Presenter Information

Leah Haykin, Grant High School

Start Date

26-4-2012 9:00 AM

End Date

26-4-2012 10:15 AM

Description

Although many of the Hippocratic Corpus' anatomical, physiological and pathological doctrines have since been superseded, the premise of On the Sacred Disease - that disease is of a physical origin - stimulated the rise of rational, secular, and systematic medicine over magico-religious healing and the recognition of medicine as a true techne, or science. Before the time of Hippocrates, 'pre-scientific' Western medicine was predominantly magico-religious or characterized by magic-based appeals to supernatural beings. In On the Sacred Disease, however, Hippocrates attributes disease to both internal and external factors. Further holding that prognosis should be based on thorough examination, Hippocrates required highly detailed and meticulous clinical observations of his patients. After extensive studying of the work of Hippocrates, second century practitioner Galen argued in On Medical Experience that truth can be obtained only by means of reason in conjunction with experience, because expectation founded on reason alone is likely to be fruitless and misleading. As such, through its contributions to medical practicum and the scientific method, Hippocrates' On the Sacred Disease remains as relevant in contemporary Westem society as it was over two millennia ago on the-Greek island of Cos.

Persistent Identifier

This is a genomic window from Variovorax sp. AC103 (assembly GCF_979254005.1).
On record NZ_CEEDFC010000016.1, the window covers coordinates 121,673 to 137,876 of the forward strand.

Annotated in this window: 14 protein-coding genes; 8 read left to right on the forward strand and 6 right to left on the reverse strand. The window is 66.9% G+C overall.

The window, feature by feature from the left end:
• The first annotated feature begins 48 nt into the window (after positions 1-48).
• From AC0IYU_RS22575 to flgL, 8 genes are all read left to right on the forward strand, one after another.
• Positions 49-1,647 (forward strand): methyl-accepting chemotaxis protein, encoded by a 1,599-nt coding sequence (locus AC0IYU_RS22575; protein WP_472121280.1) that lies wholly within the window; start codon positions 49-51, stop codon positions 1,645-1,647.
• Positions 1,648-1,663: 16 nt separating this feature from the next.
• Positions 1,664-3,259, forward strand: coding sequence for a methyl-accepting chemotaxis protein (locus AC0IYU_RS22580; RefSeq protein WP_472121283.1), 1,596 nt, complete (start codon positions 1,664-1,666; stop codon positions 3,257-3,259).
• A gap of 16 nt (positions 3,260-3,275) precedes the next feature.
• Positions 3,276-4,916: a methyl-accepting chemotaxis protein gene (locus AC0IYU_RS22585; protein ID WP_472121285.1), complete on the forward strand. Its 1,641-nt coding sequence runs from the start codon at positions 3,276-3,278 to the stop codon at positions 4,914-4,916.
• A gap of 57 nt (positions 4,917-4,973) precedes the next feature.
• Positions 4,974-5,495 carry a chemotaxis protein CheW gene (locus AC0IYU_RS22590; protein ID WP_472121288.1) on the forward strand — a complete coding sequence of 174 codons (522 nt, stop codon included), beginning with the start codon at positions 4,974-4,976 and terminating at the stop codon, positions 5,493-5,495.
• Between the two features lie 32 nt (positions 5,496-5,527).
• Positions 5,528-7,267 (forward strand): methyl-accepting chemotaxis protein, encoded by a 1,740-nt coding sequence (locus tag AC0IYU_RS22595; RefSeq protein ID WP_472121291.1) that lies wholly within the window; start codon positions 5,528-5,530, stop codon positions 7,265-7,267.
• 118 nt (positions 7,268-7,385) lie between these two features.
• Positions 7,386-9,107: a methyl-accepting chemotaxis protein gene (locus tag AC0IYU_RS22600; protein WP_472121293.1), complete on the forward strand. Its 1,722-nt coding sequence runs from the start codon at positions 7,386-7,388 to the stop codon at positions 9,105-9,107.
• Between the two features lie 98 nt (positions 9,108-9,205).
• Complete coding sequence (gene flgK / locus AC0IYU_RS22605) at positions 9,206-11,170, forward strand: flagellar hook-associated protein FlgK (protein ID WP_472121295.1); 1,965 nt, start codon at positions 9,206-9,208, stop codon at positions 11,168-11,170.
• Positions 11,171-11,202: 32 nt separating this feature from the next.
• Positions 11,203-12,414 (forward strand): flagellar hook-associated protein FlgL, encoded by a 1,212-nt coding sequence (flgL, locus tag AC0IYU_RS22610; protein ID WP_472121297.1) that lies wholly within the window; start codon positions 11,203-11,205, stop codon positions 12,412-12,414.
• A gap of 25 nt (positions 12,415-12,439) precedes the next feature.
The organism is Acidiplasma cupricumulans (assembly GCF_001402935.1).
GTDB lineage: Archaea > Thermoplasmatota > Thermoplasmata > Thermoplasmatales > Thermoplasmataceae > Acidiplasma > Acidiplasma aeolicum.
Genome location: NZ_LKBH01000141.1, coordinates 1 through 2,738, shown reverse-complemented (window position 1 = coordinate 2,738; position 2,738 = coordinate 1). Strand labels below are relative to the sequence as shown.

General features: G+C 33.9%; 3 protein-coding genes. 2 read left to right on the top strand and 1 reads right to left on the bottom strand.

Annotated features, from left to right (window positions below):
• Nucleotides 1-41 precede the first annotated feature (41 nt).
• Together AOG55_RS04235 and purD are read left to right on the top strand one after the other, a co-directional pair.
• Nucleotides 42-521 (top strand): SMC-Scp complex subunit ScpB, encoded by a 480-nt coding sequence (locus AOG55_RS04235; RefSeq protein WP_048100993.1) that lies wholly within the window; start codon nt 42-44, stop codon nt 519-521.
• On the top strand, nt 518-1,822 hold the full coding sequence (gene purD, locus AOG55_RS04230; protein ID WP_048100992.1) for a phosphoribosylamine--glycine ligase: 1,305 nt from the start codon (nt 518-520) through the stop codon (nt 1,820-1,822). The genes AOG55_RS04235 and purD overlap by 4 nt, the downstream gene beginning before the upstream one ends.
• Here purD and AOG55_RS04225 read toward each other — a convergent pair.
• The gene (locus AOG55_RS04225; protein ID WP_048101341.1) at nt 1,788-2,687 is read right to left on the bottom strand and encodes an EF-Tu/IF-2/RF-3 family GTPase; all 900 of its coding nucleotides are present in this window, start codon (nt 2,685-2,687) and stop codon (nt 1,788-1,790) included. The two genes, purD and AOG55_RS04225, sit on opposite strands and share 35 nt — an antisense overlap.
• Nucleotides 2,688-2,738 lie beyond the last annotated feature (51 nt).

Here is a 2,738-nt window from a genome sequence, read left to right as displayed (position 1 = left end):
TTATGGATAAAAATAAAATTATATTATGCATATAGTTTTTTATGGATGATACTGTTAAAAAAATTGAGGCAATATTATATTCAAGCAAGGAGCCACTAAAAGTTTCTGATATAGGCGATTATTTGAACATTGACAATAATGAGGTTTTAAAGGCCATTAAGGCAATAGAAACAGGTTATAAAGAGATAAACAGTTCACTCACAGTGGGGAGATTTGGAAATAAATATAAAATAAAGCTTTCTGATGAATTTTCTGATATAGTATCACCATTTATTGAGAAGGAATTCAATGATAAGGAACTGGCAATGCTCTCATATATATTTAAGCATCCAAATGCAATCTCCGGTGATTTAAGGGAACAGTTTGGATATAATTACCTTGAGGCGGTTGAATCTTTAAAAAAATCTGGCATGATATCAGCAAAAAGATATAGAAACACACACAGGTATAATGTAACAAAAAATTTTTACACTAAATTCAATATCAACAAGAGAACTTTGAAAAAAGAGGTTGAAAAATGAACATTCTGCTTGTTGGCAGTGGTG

http://archives.pdx.edu/ds/psu/7681

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Apr 26th, 9:00 AM Apr 26th, 10:15 AM

On the Sacred Disease: The Historical Significance of Hippocratic Humanism, Rationality and Scientific Procedure

Although many of the Hippocratic Corpus' anatomical, physiological and pathological doctrines have since been superseded, the premise of On the Sacred Disease - that disease is of a physical origin - stimulated the rise of rational, secular, and systematic medicine over magico-religious healing and the recognition of medicine as a true techne, or science. Before the time of Hippocrates, 'pre-scientific' Western medicine was predominantly magico-religious or characterized by magic-based appeals to supernatural beings. In On the Sacred Disease, however, Hippocrates attributes disease to both internal and external factors. Further holding that prognosis should be based on thorough examination, Hippocrates required highly detailed and meticulous clinical observations of his patients. After extensive studying of the work of Hippocrates, second century practitioner Galen argued in On Medical Experience that truth can be obtained only by means of reason in conjunction with experience, because expectation founded on reason alone is likely to be fruitless and misleading. As such, through its contributions to medical practicum and the scientific method, Hippocrates' On the Sacred Disease remains as relevant in contemporary Westem society as it was over two millennia ago on the-Greek island of Cos.